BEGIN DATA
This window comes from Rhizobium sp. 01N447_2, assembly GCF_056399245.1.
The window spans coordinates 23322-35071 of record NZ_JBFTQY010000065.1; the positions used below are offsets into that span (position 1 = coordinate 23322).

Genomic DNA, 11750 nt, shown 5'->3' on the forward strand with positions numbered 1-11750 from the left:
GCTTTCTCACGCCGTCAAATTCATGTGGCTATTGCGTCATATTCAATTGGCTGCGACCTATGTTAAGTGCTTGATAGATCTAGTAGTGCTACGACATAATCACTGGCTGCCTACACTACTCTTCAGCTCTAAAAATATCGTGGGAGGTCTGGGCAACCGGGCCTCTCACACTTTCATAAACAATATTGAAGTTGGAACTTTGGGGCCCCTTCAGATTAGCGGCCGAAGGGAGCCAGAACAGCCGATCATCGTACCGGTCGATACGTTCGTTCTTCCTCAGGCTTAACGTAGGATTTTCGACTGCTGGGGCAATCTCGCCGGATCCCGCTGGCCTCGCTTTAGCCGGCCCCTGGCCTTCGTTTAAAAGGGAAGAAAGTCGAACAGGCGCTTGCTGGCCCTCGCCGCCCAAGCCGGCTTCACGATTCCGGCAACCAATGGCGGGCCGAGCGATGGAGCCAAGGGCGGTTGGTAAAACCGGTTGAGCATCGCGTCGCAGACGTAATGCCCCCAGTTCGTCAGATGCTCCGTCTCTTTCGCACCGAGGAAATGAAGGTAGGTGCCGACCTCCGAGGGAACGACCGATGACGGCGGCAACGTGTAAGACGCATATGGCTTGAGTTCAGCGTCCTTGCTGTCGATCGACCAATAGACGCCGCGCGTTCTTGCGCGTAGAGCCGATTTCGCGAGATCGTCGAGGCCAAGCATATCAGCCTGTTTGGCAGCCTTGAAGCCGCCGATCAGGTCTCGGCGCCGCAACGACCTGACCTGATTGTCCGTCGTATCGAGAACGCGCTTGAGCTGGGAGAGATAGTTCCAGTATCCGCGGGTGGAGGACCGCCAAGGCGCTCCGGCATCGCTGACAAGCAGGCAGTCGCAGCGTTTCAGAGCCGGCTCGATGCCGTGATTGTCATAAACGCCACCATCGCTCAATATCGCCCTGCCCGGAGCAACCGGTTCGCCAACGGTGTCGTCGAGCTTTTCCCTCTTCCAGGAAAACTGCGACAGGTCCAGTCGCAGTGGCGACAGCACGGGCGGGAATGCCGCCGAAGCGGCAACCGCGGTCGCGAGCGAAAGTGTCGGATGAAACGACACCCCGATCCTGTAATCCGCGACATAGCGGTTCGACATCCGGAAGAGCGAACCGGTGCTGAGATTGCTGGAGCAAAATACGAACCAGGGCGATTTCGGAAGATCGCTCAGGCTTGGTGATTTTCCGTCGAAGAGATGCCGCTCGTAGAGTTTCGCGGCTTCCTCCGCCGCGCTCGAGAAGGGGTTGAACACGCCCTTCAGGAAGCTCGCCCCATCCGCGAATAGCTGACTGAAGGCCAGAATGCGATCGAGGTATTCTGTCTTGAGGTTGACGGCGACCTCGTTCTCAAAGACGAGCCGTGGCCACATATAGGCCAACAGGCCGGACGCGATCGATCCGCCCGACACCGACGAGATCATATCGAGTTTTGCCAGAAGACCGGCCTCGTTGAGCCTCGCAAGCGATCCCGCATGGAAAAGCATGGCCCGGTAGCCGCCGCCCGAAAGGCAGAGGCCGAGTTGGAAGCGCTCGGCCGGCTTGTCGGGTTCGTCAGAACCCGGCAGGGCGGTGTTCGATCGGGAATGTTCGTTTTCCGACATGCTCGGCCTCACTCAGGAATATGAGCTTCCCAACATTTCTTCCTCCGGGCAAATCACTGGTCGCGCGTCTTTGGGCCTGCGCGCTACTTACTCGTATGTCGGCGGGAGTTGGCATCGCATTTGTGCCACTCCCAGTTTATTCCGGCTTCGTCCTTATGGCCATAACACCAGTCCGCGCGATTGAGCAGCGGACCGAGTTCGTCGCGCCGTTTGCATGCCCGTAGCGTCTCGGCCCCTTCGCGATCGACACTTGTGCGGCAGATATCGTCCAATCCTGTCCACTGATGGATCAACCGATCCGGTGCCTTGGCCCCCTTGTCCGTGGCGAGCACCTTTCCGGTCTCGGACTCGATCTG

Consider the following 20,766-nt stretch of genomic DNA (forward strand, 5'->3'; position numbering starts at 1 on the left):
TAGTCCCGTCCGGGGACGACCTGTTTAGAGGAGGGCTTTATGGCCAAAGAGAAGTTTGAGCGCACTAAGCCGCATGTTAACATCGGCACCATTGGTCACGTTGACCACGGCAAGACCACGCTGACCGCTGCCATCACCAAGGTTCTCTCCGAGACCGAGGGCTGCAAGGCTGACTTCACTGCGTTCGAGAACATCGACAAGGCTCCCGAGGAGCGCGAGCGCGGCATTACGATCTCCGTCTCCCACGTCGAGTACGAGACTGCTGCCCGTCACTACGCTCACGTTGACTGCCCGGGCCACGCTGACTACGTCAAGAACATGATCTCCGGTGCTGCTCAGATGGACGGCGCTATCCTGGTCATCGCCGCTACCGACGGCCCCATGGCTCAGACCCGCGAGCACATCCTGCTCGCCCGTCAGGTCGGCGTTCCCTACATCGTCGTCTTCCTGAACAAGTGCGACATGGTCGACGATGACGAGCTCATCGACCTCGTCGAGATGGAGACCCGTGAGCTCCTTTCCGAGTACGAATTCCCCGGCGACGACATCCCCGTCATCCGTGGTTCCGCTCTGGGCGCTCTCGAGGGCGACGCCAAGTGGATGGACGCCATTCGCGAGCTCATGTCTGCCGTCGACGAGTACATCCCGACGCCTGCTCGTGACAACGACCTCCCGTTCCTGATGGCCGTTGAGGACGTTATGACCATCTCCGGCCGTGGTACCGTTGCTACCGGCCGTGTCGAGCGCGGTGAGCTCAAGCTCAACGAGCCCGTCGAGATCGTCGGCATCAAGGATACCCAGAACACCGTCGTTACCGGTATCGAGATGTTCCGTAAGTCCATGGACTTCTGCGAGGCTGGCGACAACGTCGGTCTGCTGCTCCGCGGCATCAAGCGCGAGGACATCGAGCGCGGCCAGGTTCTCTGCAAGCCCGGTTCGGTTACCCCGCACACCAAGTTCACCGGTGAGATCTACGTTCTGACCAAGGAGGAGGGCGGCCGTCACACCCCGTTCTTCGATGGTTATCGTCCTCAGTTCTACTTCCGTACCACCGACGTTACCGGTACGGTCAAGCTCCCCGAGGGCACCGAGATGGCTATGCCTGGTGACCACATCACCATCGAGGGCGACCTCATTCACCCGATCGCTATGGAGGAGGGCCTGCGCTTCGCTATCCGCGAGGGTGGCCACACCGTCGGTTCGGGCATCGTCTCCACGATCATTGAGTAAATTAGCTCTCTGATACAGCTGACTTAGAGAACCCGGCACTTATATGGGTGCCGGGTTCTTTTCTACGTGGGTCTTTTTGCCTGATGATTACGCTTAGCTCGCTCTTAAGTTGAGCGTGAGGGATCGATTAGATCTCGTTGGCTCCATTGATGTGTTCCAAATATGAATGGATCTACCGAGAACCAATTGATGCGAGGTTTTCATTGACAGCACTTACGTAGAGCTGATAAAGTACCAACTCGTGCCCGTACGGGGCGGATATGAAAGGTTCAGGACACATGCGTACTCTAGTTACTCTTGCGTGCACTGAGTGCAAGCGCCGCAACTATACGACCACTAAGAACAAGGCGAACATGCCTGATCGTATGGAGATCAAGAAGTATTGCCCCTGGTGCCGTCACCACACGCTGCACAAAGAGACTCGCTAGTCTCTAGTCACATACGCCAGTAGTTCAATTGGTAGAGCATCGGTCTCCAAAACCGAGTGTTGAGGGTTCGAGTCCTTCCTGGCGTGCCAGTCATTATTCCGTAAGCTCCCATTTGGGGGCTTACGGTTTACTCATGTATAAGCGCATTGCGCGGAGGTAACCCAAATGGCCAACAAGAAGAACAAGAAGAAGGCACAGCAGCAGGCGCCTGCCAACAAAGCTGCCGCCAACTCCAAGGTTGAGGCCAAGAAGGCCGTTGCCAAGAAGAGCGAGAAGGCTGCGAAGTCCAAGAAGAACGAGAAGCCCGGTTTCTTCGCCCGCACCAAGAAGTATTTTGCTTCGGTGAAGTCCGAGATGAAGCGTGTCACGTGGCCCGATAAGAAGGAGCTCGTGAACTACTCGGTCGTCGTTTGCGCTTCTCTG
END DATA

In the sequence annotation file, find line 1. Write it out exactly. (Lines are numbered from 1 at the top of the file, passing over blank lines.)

This window comes from Rhizobium sp. 01N447_2, assembly GCF_056399245.1.